S1E1-2: AMC's latest drama The Killing premiered last night and some will say it looks familiar. That's not too surprising, especially considering the show itself is a remake of the popular Danish series Forbrydelsen. But even more than that, The Killing tells a story that's been told before. Set in drizzly Seattle, it follows Sarah Linden (Mireille Eros), a homicide detective who lives up to all the stereotypes (tomboyish, single mother, tough, and really damn good at her job), as she tries to figure out whodunit. The mystery? A young girl is missing, and well, since the show's title is The Killing and the tag is "Who killed Rosie Larson?" I think it is safe to say, without spoiling anything, the young girl has been murdered.
Even though the show hits all the marks that, on the surface, would make it a cliche, run-of-the-mill crime drama called something like Law and Order: Seattle Style, it doesn't feel that way. Perhaps that's because AMC, whose motto is "story matters here," isn't afraid of letting things develop slowly (sometimes excruciatingly slowly) over the course of an episode. In fact, each episode is presented in "real-time," meaning that they each represent a single day in the investigation. That may seem a little strange at the onset, but after two hours of drama it doesn't. Unlike the other crime dramas out there, we're actually given an opportunity to think along with the police. We don't know what happened, what's happening, or even what will happen, but we're trying to figure it out. All we have to work with is the moment presented in front of us, whether it's a new clue in the mystery or an interview with a potential subject; and because the show isn't afraid to just let us sit there and breathe for a second, we are actually able to, as an audience, comprehend what's happening and have our own thoughts on the situation. I don't want to call The Killing's premiere flawless, but it was some pretty damn good television.
"Do you know any tweakers who get their sweaters dry-cleaned?" -Linden
The entire first hour of the show is dedicated to finding Rachel Larson's body. The Killing handled this pursuit gracefully. Everybody and everything was a mystery: her parents, her friends, her teachers, and more. There was a state of uneasiness with each person and even though I knew I was watching a murder-mystery show, I still felt a little uneasy about each new introduction. Slowly, as each character developed further and I got to know the show's universe more, that uneasiness morphed into curiosity. From a storytelling perspective, this was very effective because we experienced it in the same way that Linden did. We weren't sure what was happening, but we pursued it anyway, and each fake-out reveal of Larsen was all the more infuriating. Then finally, once we do find the body, we're ecstatic. Obviously, not because the girl was dead, but because our instincts -- and Linden's -- were right.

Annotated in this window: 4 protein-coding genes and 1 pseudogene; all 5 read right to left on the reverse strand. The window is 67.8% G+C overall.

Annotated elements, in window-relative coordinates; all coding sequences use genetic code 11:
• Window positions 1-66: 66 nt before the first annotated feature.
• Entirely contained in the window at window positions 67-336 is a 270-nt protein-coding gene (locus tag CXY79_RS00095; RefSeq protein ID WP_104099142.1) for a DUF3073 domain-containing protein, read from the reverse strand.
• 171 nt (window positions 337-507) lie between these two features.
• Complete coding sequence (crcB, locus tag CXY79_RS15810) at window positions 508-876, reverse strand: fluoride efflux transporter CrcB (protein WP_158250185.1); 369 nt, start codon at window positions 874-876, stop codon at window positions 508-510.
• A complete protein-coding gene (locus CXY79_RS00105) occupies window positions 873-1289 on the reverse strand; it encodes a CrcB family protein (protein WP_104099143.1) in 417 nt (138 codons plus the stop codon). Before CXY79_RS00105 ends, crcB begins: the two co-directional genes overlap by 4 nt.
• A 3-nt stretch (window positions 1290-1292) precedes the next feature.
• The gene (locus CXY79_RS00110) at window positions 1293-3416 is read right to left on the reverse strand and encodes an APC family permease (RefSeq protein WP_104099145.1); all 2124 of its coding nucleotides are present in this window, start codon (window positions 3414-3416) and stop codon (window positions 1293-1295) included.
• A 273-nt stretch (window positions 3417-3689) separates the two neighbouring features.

Eros gives a strong performance in a role that other actresses might not play with such subtly. At the beginning of the episode, we're introduced to her current life: she's a single mother, but she's engaged. She plans to move to San Diego with her son Jack and her fiance, but the Larsen case comes up on the day that she is scheduled to leave. She becomes so engrossed that by the end of the episode, it's clear that something about Larsen grabbed her on a more personal level and it looks pretty doubtful that she'll move to San Diego. Her successor, Stephen Holder, is another potential cliche DIY type cop willing to break any rules and Joel Kinnaman plays him the same way: quiet and reserved. But The Killing presents this guy as a twist on the stereotype. Holder is pretty damn creepy. He borders the line of good cop and potential child molester, and even though those are polar opposite traits, it somehow seems to work. Weirdly enough, it's enjoyable.